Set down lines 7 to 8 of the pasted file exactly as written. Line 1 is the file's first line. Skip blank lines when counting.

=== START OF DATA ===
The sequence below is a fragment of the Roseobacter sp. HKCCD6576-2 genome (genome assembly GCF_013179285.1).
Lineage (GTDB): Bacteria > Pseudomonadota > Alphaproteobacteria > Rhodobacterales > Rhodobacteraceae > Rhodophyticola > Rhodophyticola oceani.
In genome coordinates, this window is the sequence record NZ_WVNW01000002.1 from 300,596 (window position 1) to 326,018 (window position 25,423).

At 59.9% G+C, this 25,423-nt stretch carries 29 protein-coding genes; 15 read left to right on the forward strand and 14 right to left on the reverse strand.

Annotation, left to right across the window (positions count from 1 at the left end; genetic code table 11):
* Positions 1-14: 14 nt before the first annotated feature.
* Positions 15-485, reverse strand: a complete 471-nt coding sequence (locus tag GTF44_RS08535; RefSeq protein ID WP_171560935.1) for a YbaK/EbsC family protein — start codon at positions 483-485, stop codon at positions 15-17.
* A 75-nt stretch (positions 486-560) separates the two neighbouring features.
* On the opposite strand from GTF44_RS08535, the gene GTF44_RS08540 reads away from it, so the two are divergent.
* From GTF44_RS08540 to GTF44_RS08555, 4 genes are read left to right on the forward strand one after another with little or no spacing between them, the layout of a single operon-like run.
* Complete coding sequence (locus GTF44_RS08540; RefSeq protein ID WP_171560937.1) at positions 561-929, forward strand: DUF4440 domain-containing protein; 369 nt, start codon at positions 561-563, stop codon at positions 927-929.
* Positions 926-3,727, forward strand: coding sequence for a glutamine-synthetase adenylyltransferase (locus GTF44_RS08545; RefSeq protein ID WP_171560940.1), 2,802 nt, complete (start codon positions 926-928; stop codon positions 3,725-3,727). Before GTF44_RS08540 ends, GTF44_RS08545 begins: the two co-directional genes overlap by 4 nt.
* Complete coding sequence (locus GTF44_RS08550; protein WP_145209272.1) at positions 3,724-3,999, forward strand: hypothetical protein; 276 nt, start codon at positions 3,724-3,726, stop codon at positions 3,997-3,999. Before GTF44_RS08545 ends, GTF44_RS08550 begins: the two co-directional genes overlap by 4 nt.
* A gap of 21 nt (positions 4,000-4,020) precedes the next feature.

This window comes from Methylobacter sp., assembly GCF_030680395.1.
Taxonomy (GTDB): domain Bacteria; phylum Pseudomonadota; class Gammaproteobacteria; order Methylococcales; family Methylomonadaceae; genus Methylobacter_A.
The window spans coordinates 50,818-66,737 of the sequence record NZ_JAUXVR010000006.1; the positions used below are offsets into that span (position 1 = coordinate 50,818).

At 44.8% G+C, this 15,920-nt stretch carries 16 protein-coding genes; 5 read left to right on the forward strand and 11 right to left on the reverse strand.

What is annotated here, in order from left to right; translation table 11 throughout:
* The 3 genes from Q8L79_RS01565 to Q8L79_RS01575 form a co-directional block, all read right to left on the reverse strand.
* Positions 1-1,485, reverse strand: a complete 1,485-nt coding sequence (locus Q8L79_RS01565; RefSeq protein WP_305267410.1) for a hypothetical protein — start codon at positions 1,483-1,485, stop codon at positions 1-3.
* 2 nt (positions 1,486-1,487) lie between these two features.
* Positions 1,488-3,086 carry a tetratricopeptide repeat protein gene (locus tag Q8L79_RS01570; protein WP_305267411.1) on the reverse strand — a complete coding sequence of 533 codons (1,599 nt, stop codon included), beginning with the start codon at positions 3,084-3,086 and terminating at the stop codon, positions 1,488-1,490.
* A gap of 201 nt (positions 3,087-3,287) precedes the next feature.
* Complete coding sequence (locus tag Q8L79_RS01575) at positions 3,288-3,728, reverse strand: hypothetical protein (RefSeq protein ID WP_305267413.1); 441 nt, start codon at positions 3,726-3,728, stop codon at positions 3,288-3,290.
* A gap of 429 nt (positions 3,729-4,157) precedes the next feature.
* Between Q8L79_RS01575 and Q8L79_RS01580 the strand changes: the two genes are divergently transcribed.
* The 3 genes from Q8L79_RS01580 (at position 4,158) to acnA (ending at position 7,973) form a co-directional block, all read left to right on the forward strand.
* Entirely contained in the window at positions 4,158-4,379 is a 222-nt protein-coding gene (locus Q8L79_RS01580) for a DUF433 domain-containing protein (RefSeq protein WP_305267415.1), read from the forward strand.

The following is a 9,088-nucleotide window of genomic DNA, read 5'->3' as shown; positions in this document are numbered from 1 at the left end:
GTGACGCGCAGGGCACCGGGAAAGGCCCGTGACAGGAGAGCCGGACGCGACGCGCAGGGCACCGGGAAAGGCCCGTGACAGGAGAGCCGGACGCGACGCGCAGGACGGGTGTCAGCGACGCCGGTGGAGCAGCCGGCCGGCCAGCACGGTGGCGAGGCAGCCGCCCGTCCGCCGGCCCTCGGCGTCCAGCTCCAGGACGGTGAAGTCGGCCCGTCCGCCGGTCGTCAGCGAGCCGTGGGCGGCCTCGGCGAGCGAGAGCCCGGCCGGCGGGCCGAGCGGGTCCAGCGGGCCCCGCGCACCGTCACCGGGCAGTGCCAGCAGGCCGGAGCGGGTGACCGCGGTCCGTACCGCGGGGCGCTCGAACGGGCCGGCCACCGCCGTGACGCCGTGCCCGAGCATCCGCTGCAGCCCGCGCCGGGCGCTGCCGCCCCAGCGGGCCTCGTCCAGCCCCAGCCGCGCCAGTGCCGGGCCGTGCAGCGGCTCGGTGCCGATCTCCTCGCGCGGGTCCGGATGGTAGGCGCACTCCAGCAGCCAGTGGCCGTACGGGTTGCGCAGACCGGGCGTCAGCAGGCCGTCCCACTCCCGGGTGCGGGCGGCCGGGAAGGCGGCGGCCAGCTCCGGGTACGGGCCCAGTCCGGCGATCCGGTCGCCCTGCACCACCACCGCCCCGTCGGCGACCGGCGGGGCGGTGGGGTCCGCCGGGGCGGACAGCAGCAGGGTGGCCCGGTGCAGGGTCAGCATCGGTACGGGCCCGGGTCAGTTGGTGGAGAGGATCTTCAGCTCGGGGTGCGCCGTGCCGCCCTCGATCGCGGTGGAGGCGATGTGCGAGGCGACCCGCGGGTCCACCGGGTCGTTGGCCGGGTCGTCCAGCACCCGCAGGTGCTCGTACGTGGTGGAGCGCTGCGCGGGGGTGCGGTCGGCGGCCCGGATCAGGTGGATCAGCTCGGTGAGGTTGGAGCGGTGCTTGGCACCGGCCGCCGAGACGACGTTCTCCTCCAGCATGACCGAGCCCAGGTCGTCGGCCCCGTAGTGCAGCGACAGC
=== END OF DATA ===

* Positions 15-485, reverse strand: a complete 471-nt coding sequence (locus tag GTF44_RS08535; RefSeq protein ID WP_171560935.1) for a YbaK/EbsC family protein — start codon at positions 483-485, stop codon at positions 15-17.
* A 75-nt stretch (positions 486-560) separates the two neighbouring features.